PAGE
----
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Ofcom to hold operators responsible for dodgy dealers

Voluntary code of practice not working

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Ofcom wants to make mobile network operators responsible for their resellers, reporting that a voluntary code of practice for the industry has failed to reduce complaints.

The voluntary code was introduced in July last year but enforcement was up to the network operators, who have been inconsistent in their approach. Ofcom won't name names, but reports that some have retrained staff and now make compliance a condition for resellers, while others have taken a more relaxed attitude and left resellers to manage their own conformance.

More importantly, the volume of complaints about mis-sold mobile phone contracts has remained consistent since the voluntary system was introduced.

Ofcom is particularly concerned about cashback schemes, which give the punter a cash payment in exchange for signing up, or using the service for a set period. Resellers get a sum from the operator for every customer they recruit, but in some cases the cashback on offer was greater than that, indicating something dodgy was afoot.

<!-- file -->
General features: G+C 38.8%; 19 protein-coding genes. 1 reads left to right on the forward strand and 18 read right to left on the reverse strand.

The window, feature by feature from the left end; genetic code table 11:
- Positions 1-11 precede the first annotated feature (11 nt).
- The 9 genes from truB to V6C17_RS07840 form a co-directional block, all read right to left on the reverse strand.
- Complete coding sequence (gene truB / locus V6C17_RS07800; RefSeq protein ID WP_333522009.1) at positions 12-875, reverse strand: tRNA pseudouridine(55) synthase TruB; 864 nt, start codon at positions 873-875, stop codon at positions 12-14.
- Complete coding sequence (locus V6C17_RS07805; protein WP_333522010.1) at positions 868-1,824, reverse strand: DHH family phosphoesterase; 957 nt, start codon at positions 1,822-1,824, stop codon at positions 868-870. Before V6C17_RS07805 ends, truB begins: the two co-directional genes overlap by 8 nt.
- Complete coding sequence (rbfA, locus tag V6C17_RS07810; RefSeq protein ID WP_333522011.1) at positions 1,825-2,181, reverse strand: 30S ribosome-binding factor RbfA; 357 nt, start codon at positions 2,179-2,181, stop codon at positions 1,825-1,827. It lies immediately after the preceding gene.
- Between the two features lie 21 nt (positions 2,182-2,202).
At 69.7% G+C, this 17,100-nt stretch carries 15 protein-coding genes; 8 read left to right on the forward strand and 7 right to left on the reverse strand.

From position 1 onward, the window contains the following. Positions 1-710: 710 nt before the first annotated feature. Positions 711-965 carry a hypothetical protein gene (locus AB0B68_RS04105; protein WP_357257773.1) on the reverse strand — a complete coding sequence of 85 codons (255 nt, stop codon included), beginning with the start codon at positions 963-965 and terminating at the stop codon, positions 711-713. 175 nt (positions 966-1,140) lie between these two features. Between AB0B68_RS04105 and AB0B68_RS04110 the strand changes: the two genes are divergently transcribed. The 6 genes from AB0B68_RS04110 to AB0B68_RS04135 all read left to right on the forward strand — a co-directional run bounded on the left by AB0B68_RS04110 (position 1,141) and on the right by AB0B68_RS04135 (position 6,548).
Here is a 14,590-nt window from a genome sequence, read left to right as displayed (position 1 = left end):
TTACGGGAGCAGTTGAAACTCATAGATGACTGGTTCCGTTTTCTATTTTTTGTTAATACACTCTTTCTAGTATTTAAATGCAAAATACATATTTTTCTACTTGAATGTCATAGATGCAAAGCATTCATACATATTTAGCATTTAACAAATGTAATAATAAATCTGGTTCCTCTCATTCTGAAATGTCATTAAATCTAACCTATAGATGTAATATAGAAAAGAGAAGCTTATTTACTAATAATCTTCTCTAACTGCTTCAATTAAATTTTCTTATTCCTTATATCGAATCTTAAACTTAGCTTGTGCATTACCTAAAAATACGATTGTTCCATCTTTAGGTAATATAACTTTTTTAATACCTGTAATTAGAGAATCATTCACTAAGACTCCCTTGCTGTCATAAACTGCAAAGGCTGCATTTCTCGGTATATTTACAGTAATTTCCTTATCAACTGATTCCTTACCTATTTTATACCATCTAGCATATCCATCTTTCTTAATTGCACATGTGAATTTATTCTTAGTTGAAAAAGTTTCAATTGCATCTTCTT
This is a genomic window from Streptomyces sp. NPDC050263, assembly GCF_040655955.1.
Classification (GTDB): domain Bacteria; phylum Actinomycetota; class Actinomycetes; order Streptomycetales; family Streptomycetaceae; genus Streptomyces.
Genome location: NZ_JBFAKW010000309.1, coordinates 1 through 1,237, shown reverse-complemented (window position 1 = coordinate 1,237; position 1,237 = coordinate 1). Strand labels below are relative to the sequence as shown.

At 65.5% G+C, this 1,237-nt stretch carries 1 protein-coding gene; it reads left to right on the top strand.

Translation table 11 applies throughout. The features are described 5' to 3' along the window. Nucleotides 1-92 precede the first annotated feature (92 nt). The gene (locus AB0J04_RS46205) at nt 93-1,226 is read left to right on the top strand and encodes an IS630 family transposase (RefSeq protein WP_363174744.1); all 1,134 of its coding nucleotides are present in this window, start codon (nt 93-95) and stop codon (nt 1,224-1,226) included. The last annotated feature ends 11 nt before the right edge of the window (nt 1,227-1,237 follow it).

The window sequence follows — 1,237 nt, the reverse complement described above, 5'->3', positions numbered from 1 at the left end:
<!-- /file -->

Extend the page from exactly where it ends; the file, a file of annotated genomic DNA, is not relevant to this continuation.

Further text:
Only about 95 per cent of cashback is ever claimed, and resellers base their business models on the premise, but some also make it very hard for punters to get their dough. Techniques include demanding the original receipt, and in one case asking a non-computer-owning customer to submit all the details via email to get their entitlement.

Ofcom reckons that 79 per cent of cashback customers get their money but the rest lose out, and if a voluntary agreement isn't going to work then Ofcom will make the network operators responsible for their resellers.

Ofcom has no power over the resellers themselves, as the regulator can only threaten providers of Electronic Communications Services or Electronic Communications Networks; but if operators can be held accountable, then they're going to have to keep a close eye on the companies they do business with.

The operators won't want the responsibility, and are preparing responses to Ofcom's proposal which will no doubt emphasise the expense of making them police the industry. But Ofcom has no one else they can hold to account, so as long as the public is being sold dodgy contracts they'll be looking for someone to take responsibility. ®

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